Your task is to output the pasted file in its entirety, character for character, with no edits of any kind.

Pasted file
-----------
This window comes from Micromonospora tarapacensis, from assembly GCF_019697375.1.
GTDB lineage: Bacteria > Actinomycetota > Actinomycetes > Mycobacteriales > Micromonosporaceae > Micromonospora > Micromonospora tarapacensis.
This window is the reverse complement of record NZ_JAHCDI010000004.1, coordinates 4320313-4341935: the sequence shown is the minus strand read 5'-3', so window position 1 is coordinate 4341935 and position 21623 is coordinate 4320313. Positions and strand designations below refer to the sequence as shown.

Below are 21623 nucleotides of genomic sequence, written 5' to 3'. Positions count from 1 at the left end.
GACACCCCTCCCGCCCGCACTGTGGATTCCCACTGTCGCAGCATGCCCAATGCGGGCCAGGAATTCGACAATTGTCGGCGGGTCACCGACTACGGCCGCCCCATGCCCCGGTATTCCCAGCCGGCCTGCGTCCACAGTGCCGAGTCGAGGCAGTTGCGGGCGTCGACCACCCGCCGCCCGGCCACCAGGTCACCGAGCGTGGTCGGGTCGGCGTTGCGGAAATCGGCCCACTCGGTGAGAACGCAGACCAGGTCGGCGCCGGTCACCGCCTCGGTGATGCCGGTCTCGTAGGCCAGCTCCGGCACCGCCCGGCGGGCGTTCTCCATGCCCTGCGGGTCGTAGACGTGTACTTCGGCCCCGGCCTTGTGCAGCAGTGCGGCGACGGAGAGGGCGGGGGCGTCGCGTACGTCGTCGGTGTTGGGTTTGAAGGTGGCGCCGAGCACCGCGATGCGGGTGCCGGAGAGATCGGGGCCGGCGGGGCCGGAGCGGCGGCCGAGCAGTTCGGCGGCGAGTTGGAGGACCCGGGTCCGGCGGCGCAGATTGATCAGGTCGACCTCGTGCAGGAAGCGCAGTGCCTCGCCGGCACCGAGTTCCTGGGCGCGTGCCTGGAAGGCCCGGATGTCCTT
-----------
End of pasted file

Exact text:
This window comes from Micromonospora tarapacensis, from assembly GCF_019697375.1.
GTDB lineage: Bacteria > Actinomycetota > Actinomycetes > Mycobacteriales > Micromonosporaceae > Micromonospora > Micromonospora tarapacensis.
This window is the reverse complement of record NZ_JAHCDI010000004.1, coordinates 4320313-4341935: the sequence shown is the minus strand read 5'-3', so window position 1 is coordinate 4341935 and position 21623 is coordinate 4320313. Positions and strand designations below refer to the sequence as shown.

Below are 21623 nucleotides of genomic sequence, written 5' to 3'. Positions count from 1 at the left end.
GACACCCCTCCCGCCCGCACTGTGGATTCCCACTGTCGCAGCATGCCCAATGCGGGCCAGGAATTCGACAATTGTCGGCGGGTCACCGACTACGGCCGCCCCATGCCCCGGTATTCCCAGCCGGCCTGCGTCCACAGTGCCGAGTCGAGGCAGTTGCGGGCGTCGACCACCCGCCGCCCGGCCACCAGGTCACCGAGCGTGGTCGGGTCGGCGTTGCGGAAATCGGCCCACTCGGTGAGAACGCAGACCAGGTCGGCGCCGGTCACCGCCTCGGTGATGCCGGTCTCGTAGGCCAGCTCCGGCACCGCCCGGCGGGCGTTCTCCATGCCCTGCGGGTCGTAGACGTGTACTTCGGCCCCGGCCTTGTGCAGCAGTGCGGCGACGGAGAGGGCGGGGGCGTCGCGTACGTCGTCGGTGTTGGGTTTGAAGGTGGCGCCGAGCACCGCGATGCGGGTGCCGGAGAGATCGGGGCCGGCGGGGCCGGAGCGGCGGCCGAGCAGTTCGGCGGCGAGTTGGAGGACCCGGGTCCGGCGGCGCAGATTGATCAGGTCGACCTCGTGCAGGAAGCGCAGTGCCTCGCCGGCACCGAGTTCCTGGGCGCGTGCCTGGAAGGCCCGGATGTCCTT